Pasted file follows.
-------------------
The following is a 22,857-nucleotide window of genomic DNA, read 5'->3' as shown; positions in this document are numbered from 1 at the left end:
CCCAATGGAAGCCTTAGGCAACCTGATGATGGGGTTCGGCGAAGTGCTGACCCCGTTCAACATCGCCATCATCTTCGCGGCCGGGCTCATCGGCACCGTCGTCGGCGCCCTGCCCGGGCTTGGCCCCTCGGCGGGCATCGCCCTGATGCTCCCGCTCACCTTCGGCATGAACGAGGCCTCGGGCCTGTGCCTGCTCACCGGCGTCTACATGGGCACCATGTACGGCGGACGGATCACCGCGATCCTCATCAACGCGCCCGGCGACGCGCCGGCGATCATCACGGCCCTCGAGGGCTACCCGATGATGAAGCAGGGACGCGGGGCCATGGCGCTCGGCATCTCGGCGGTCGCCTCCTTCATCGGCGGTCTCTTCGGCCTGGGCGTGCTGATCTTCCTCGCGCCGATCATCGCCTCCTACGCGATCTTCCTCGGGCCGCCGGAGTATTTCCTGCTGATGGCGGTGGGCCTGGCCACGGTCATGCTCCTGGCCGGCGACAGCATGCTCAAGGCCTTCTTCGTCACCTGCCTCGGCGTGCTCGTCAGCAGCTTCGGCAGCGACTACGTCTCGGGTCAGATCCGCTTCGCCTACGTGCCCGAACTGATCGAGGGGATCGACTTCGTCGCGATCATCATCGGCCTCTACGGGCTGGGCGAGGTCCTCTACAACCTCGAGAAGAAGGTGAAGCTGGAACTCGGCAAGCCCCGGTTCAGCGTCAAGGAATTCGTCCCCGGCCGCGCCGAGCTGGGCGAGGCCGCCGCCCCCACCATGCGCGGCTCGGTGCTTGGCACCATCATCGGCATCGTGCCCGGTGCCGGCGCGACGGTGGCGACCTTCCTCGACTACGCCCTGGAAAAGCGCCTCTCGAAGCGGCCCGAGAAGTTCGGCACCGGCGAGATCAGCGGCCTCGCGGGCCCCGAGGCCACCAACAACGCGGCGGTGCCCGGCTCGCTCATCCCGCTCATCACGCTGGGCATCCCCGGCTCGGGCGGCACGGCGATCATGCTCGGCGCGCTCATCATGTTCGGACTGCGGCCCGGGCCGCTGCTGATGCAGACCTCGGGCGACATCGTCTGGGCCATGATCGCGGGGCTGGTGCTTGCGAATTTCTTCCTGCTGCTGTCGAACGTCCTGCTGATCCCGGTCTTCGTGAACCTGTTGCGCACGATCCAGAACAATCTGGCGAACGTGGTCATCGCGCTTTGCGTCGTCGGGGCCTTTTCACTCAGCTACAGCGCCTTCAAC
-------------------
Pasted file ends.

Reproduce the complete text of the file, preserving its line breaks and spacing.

The following is a 22,857-nucleotide window of genomic DNA, read 5'->3' as shown; positions in this document are numbered from 1 at the left end:
CCCAATGGAAGCCTTAGGCAACCTGATGATGGGGTTCGGCGAAGTGCTGACCCCGTTCAACATCGCCATCATCTTCGCGGCCGGGCTCATCGGCACCGTCGTCGGCGCCCTGCCCGGGCTTGGCCCCTCGGCGGGCATCGCCCTGATGCTCCCGCTCACCTTCGGCATGAACGAGGCCTCGGGCCTGTGCCTGCTCACCGGCGTCTACATGGGCACCATGTACGGCGGACGGATCACCGCGATCCTCATCAACGCGCCCGGCGACGCGCCGGCGATCATCACGGCCCTCGAGGGCTACCCGATGATGAAGCAGGGACGCGGGGCCATGGCGCTCGGCATCTCGGCGGTCGCCTCCTTCATCGGCGGTCTCTTCGGCCTGGGCGTGCTGATCTTCCTCGCGCCGATCATCGCCTCCTACGCGATCTTCCTCGGGCCGCCGGAGTATTTCCTGCTGATGGCGGTGGGCCTGGCCACGGTCATGCTCCTGGCCGGCGACAGCATGCTCAAGGCCTTCTTCGTCACCTGCCTCGGCGTGCTCGTCAGCAGCTTCGGCAGCGACTACGTCTCGGGTCAGATCCGCTTCGCCTACGTGCCCGAACTGATCGAGGGGATCGACTTCGTCGCGATCATCATCGGCCTCTACGGGCTGGGCGAGGTCCTCTACAACCTCGAGAAGAAGGTGAAGCTGGAACTCGGCAAGCCCCGGTTCAGCGTCAAGGAATTCGTCCCCGGCCGCGCCGAGCTGGGCGAGGCCGCCGCCCCCACCATGCGCGGCTCGGTGCTTGGCACCATCATCGGCATCGTGCCCGGTGCCGGCGCGACGGTGGCGACCTTCCTCGACTACGCCCTGGAAAAGCGCCTCTCGAAGCGGCCCGAGAAGTTCGGCACCGGCGAGATCAGCGGCCTCGCGGGCCCCGAGGCCACCAACAACGCGGCGGTGCCCGGCTCGCTCATCCCGCTCATCACGCTGGGCATCCCCGGCTCGGGCGGCACGGCGATCATGCTCGGCGCGCTCATCATGTTCGGACTGCGGCCCGGGCCGCTGCTGATGCAGACCTCGGGCGACATCGTCTGGGCCATGATCGCGGGGCTGGTGCTTGCGAATTTCTTCCTGCTGCTGTCGAACGTCCTGCTGATCCCGGTCTTCGTGAACCTGTTGCGCACGATCCAGAACAATCTGGCGAACGTGGTCATCGCGCTTTGCGTCGTCGGGGCCTTTTCACTCAGCTACAGCGCCTTCAAC